Born on 31 January in Esch-sur-Alzette, Lydie Schmit comes from a working class family. She obtained a doctorate in philosophy and literature and became a secondary school teacher. Her application for admission to the teaching profession, "Beitrag zur geschichtlichen Entwicklung der Luxemburger Gewerkschaften" (Contribution on the historical development of the Luxembourg trade unions), already shows her interest in the labour movement. From the 1970s onwards, politics played an important role in her life: she became a member of the Luxembourg Socialist Workers' Party (LSAP) and was its president from 1974. She was the first woman to hold such a position, after a split in the party. Lydie Schmit was also involved in municipal politics in Schifflange (1976-1988) and became general secretary of the "Socialist Women".
In 1979, she was elected to parliament, but after a year she withdrew from national politics to return to her job. In 1980, she became president of the "Sozialistische Fraueninternationale" and thus automatically vice-president of the "Sozialistische Internationale". In the European Parliament, she was mainly interested in women's politics and international solidarity. During this time, she established contacts with many international left-wing personalities such as Olof Palme, Willy Brandt and Mario Soares. She was unequivocally against all wars, against the glorification of militarism and especially against nuclear energy and its many dangers.
But at the same time, she became increasingly involved in women's rights within the Socialist International. She passed a resolution that all socialist parties should introduce parity between men and women in their leadership.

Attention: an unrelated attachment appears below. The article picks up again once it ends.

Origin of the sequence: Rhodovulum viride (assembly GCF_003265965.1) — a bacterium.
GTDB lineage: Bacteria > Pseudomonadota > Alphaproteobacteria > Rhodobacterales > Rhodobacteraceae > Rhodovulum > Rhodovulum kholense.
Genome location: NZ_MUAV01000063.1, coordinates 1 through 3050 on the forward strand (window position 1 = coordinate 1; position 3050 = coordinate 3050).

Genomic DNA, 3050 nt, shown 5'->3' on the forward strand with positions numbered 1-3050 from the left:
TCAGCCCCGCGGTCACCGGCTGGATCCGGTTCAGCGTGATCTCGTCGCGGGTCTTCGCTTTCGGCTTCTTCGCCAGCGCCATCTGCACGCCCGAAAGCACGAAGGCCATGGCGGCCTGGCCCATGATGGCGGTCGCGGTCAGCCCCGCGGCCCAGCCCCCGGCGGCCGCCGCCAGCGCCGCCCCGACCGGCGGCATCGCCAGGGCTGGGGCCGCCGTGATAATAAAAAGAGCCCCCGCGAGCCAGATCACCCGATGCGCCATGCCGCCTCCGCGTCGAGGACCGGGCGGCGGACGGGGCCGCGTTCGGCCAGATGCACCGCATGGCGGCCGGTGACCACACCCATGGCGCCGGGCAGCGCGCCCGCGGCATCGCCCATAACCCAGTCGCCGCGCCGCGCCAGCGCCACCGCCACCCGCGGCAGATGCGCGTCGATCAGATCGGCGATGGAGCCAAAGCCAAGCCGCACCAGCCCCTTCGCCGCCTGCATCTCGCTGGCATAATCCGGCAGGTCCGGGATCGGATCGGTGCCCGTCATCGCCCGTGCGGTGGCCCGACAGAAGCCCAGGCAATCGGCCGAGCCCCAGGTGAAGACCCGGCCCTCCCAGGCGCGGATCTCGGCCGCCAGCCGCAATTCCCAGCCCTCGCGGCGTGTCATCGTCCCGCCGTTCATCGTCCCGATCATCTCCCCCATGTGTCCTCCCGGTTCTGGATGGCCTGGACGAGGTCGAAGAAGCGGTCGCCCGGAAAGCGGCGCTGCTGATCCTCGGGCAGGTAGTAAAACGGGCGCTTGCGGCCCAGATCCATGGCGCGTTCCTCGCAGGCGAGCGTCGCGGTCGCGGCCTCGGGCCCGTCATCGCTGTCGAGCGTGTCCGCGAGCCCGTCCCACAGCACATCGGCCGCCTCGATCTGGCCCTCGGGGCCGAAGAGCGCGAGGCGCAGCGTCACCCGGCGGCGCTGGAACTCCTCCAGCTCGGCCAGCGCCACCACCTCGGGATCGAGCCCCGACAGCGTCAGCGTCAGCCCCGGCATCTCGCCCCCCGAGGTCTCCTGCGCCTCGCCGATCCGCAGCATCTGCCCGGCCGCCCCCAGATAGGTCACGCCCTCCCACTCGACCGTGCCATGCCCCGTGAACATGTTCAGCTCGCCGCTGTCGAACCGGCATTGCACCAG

A passionate traveller, Lydie Schmit was interested in a wide range of subjects, from pacifism to environmental protection. In 1979, she approached the director of the Archives Paul Spang with the aim of entrusting him with her documents of both a public and private nature.
When she died on 7 April 1988 after a serious illness, Mars di Bartolomeo wrote in his obituary:
"Lydie Schmit was not a pragmatic politician. She liked to dream of great goals and was of the opinion that one could very well set a higher goal than the one one thought able to achieve in the immediate future, without being utopian or unrealistic".
On the occasion of the 25th anniversary of the death of this politician, the Lydie Schmit Foundation has published her biography and the National Archives are offering a tour through her private collection to illustrate the richness and importance of preserving this type of document.
● National Archives of Luxembourg.
● 100 Joer Internationalen Fraendag, CID-femmes Portrait Lydie Schmit - Une Socialiste intègre (http://fraendag.lu/fr/personlichkeiten/lydie-schmit-1939-1988).
● Schoul Scheffleng - Jean Hansen http://www.schoulscheffleng.lu